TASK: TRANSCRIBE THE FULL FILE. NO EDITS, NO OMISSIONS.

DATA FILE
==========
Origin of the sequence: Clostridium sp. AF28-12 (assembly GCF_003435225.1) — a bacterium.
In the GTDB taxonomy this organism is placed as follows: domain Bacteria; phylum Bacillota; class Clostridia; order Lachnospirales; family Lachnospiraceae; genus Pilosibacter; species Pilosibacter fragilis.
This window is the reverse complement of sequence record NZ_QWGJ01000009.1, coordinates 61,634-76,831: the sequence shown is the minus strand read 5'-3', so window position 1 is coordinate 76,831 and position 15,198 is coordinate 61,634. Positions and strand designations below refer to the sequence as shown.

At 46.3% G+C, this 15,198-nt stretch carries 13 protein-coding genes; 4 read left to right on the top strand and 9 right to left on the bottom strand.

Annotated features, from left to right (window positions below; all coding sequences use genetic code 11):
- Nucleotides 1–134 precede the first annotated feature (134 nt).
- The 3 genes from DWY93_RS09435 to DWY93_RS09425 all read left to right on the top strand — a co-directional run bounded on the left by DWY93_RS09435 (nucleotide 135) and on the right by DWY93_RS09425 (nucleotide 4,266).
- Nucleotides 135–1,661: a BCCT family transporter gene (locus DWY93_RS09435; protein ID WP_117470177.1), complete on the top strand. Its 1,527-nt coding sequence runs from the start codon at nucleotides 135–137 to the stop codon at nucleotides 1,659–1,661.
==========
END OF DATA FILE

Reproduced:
Origin of the sequence: Clostridium sp. AF28-12 (assembly GCF_003435225.1) — a bacterium.
In the GTDB taxonomy this organism is placed as follows: domain Bacteria; phylum Bacillota; class Clostridia; order Lachnospirales; family Lachnospiraceae; genus Pilosibacter; species Pilosibacter fragilis.
This window is the reverse complement of sequence record NZ_QWGJ01000009.1, coordinates 61,634-76,831: the sequence shown is the minus strand read 5'-3', so window position 1 is coordinate 76,831 and position 15,198 is coordinate 61,634. Positions and strand designations below refer to the sequence as shown.

At 46.3% G+C, this 15,198-nt stretch carries 13 protein-coding genes; 4 read left to right on the top strand and 9 right to left on the bottom strand.

Annotated features, from left to right (window positions below; all coding sequences use genetic code 11):
- Nucleotides 1–134 precede the first annotated feature (134 nt).
- The 3 genes from DWY93_RS09435 to DWY93_RS09425 all read left to right on the top strand — a co-directional run bounded on the left by DWY93_RS09435 (nucleotide 135) and on the right by DWY93_RS09425 (nucleotide 4,266).
- Nucleotides 135–1,661: a BCCT family transporter gene (locus DWY93_RS09435; protein ID WP_117470177.1), complete on the top strand. Its 1,527-nt coding sequence runs from the start codon at nucleotides 135–137 to the stop codon at nucleotides 1,659–1,661.